Infant

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by charityjoy0329563664e696294
Last updated 4 years ago

Discipline:
Social Studies
Subject:
Psychology

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Infant

Infant Memory

Memory is the process for retrieving and storing information.  There are 3 structures of memory:1.) Sensory Memory2.) Working Memory (short)3.) Long Term Memory When's the earliest age you can recall a memory?More than likely it isn't before 2-4 years of age.

Sensory Memory

The memory structure capable of relatively permanent storage information. These memories can last days, years, or a lifetime. These are the more concrete memories and using involve rehearsal as well as linking it to a meaningful past learning. For example:Using the persons name that you were just introduced to in a sentence is rehearsal linking it to the experience of the introduction for the next time you meet would be how long term memory is used. Failure to retrieve information leads to forgetting. Often times the particular memory is not gone it is rather lost and needs a cue or stimulus to reoccur to help remind you of such.

Long Term Memory

What is memory?

Babies begin to remember things near 2-6 months as unique sounds and even smells of their mother reflect their memory. Sometimes breastfed infants will not even take a bottle if they can smell their mother. At 12 months an infants memory is substantially improved as they have become capable of encoding and retrieving information. Priming also known as a reminder clue for their memory significantly increases the infants previous memory.Recall memory is retained between ages 2-4. For example: A child's father deploys at 12 months and the child is reminded by photos of his father and he will know who he is when he returns. The photos are the priming object for the infants memory. But also that child will not be able to recall this experience of dad being gone when they are older.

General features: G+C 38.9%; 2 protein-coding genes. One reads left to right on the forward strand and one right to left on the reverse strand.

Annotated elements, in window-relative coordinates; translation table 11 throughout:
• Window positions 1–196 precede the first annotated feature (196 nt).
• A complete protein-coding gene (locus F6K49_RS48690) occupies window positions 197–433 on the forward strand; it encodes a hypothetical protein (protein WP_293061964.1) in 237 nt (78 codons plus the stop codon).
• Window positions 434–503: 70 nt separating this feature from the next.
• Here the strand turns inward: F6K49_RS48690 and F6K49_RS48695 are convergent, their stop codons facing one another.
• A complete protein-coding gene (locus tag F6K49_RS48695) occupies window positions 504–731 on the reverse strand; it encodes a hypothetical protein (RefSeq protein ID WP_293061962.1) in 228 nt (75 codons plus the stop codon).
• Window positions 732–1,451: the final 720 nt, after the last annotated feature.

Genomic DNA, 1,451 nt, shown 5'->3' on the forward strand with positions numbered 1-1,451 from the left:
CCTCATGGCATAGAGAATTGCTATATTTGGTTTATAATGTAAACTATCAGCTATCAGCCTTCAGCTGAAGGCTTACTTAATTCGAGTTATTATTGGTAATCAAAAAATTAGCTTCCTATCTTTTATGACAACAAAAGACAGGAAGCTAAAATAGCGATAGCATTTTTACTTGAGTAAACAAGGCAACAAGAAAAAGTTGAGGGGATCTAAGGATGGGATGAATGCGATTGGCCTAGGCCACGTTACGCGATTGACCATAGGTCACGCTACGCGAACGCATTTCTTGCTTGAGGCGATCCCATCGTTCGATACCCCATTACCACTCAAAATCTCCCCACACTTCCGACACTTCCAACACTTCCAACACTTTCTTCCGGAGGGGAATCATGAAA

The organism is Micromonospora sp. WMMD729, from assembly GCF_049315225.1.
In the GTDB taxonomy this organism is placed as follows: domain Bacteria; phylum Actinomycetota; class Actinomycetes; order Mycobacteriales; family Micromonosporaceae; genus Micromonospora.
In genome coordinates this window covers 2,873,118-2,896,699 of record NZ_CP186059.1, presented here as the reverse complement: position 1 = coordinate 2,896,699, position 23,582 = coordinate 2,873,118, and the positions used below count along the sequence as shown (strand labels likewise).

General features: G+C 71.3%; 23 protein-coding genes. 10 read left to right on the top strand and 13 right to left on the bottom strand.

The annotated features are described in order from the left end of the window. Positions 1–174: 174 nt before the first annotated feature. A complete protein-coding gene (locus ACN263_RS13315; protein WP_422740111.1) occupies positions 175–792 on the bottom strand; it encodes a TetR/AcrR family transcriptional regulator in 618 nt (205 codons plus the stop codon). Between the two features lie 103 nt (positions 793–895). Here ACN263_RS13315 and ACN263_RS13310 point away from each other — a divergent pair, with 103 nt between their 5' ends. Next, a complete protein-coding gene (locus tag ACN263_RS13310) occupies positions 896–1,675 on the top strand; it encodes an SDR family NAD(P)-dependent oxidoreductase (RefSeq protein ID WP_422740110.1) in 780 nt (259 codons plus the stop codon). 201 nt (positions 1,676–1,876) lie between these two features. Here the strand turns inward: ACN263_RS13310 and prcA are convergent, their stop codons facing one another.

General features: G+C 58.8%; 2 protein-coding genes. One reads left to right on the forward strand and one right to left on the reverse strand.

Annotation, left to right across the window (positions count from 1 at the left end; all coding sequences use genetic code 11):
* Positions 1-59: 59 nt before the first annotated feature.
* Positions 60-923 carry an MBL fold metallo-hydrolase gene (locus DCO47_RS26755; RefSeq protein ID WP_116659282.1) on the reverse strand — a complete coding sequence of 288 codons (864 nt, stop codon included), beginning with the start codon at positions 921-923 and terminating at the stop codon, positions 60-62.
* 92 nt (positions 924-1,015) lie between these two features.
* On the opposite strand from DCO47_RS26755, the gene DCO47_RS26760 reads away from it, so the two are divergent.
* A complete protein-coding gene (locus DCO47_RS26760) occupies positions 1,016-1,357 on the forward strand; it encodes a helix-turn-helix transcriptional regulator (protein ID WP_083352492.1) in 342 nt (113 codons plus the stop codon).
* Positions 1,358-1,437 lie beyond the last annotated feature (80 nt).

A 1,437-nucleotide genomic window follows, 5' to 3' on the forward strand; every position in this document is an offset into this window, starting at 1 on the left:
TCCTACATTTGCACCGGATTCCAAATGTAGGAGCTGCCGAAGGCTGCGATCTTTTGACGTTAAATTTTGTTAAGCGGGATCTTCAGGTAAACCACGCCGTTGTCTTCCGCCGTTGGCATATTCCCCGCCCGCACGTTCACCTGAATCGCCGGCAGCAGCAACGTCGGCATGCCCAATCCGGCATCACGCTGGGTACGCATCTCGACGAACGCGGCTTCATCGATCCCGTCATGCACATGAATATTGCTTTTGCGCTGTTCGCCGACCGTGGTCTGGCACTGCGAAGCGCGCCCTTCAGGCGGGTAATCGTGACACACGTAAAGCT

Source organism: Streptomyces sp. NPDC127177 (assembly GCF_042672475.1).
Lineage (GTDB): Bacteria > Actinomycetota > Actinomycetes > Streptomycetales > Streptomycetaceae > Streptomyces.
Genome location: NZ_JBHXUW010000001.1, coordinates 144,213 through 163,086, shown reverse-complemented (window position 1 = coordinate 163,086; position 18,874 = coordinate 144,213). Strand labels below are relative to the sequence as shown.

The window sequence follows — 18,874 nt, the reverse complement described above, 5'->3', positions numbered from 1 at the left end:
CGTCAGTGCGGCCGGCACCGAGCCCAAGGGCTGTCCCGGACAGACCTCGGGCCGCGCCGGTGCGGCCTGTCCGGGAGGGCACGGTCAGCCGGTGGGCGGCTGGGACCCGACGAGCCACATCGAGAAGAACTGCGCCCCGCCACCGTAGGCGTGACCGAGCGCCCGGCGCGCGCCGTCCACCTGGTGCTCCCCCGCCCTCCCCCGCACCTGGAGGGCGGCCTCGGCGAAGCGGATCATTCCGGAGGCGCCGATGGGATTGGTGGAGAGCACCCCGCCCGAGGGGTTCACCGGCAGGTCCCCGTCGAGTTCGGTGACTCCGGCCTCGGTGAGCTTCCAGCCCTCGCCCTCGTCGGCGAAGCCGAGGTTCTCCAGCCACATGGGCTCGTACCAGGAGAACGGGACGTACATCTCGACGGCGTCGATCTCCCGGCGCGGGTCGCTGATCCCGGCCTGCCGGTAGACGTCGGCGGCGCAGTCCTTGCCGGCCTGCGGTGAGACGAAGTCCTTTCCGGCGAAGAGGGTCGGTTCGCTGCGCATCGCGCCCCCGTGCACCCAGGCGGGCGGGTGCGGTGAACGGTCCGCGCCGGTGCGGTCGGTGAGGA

When does it begin?

Childhood Memories?

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Research Video

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Working Memory

The structure of memory that is first encountered by sensory input. Information is maintained in sensory memory for only a fraction of a second.

The structure of memory that can hold a sensory stimulus for up to 30 seconds after the trace decays. Also called short term memory. For Example: When introduced to someone and you repeat their name you are focusing on the stimulus in the sensory register therefore the name is maintained longer in your short term memory.

Neonate

The more neurogenesis=less memory one can recall which occurs in infants.


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